|"Only dull people are brilliant at breakfast"
|"The liberal soul shall be made fat, and he that watereth, shall be watered also himself."
-- Proverbs 11:25
A couple months ago the Supreme Court ruled that restricting corporate political spending amounted to restricting free speech. In this view, corporations are pretty much equivalent to people. Would that have seemed reasonable to the Founding Fathers?
In a word, no.
I read this opinion carefully — I'm trained as a historian, not a lawyer. Chief Justice Roberts lays out an ideologically pure view of corporations as associations of citizens — leveling differences between companies, schools and other groups. So in his view Boeing is no different from Harvard, which is no different from the NAACP, or Citizens United, or my local neighborhood civic association. It's lovely prose, but as a matter of history the majority is simply wrong.
Let me put it this way: the Founders did not confuse Boston's Sons of Liberty with the British East India Company. They could distinguish among different varieties of association — and they understood that corporate personhood was a legal fiction that was limited to a courtroom. It wasn't literal. Corporations could not vote or hold office. They held property, and to enable a shifting group of shareholders to hold that property over time and to sue and be sued in court, they were granted this fictive personhood in a limited legal context.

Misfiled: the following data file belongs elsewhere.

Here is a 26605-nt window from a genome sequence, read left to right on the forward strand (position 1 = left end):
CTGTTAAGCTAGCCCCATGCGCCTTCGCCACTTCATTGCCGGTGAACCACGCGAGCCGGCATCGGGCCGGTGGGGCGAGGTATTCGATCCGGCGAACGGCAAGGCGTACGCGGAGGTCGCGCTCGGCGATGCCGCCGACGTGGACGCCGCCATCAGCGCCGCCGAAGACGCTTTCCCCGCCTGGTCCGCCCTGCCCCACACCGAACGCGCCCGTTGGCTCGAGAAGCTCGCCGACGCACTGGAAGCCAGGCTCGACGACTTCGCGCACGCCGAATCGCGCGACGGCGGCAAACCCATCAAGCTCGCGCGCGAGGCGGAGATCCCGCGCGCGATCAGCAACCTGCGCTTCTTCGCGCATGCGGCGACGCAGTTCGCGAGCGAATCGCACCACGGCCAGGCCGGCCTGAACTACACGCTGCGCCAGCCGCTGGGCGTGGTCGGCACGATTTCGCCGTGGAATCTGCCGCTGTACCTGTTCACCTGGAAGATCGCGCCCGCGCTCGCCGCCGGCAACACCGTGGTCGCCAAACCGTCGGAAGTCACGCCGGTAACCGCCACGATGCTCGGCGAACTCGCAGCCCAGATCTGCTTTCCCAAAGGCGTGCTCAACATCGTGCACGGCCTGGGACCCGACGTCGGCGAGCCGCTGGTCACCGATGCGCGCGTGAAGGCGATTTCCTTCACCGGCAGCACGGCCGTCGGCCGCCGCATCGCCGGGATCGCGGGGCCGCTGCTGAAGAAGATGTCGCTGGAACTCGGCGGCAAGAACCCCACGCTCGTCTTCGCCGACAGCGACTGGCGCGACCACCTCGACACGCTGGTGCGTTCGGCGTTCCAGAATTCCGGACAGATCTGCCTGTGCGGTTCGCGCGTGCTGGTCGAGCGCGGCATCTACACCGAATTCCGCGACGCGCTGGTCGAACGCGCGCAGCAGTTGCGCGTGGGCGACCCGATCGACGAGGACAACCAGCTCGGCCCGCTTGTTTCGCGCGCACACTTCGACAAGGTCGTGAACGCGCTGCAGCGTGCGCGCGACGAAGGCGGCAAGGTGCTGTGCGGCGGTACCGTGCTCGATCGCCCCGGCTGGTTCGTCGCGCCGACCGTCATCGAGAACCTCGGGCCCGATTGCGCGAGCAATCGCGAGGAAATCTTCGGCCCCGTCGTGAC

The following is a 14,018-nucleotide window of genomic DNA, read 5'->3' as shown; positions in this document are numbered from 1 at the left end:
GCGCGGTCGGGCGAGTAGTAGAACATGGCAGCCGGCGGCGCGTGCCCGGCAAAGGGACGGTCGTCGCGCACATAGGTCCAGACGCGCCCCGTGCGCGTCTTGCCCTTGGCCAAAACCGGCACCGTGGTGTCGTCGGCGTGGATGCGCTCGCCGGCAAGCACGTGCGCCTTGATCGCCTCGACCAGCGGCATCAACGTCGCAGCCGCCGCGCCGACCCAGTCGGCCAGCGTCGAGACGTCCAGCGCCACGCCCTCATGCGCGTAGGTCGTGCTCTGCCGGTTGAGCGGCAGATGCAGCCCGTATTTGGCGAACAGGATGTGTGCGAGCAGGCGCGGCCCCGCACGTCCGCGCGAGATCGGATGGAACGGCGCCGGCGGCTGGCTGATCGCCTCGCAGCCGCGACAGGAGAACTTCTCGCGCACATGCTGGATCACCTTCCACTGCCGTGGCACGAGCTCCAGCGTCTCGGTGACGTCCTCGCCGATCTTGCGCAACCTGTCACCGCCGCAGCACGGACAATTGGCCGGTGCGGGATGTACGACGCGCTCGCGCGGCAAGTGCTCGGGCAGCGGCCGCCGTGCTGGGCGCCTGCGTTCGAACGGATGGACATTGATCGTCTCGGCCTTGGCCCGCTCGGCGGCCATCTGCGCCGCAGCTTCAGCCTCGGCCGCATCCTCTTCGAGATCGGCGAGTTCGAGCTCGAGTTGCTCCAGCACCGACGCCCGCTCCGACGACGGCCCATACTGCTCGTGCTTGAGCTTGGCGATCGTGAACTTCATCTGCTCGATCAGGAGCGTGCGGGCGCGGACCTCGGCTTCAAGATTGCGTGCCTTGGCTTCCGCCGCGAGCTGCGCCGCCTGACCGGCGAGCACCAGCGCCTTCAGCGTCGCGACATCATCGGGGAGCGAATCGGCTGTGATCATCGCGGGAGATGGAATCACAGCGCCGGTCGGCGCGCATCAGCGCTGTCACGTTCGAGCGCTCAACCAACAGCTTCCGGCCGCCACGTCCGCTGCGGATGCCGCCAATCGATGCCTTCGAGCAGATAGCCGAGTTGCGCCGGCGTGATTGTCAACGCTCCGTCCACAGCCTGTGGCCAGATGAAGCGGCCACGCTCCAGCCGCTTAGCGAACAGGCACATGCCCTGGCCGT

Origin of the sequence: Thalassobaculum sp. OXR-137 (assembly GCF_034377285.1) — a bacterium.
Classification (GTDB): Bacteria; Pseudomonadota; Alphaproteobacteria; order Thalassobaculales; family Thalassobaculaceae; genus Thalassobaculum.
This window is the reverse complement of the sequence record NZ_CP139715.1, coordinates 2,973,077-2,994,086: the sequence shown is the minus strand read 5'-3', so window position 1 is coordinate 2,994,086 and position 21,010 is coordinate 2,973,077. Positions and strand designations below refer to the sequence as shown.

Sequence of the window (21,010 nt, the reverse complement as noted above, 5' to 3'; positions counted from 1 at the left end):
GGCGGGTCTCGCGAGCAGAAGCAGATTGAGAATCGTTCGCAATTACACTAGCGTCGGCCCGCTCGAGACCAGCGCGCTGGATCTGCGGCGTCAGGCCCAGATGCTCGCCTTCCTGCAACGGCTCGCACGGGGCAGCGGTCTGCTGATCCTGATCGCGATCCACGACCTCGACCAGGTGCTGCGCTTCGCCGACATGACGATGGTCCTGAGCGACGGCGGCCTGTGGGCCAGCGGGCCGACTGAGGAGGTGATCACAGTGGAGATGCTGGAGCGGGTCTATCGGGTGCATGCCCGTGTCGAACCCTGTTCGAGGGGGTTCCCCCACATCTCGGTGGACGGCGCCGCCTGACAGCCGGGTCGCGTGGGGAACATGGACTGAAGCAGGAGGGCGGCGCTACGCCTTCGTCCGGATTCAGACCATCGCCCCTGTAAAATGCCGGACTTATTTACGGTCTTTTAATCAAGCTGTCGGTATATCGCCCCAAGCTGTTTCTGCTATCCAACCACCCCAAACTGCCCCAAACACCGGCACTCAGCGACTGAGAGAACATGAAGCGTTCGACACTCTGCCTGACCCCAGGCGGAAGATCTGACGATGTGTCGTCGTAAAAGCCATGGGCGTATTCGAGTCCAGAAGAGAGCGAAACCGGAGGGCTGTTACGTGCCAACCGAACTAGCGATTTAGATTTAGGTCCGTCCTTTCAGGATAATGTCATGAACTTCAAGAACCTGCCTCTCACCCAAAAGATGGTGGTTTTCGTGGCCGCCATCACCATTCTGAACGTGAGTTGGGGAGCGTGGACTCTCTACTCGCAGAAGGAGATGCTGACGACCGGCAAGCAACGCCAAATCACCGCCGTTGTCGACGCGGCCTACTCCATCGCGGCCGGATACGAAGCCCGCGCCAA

Early Americans had a far more comprehensive and nuanced understanding of corporations than the Court gives them credit for. They were much more comfortable with retaining pre-Revolutionary city or school charters than with creating new corporations that would concentrate economic and political power in potentially unaccountable institutions. When you read Madison in particular, you see that he wasn't blindly hostile to banks during his fight with Alexander Hamilton over the Bank of the United States. Instead, he's worried about the unchecked power of accumulations of capital that come with creating a class of bankers.
So even as this generation of Americans became comfortable with the idea of using the corporate form as a way to set priorities and mobilize capital, they did their best to make sure that those institutions were subordinate to elected officials and representative government. They saw corporations as corrupting influences on both the economy at large and on government — that's why they described the East India Company as imperium in imperio, a sort of "state within a state." This wasn't an outcome they were looking to replicate.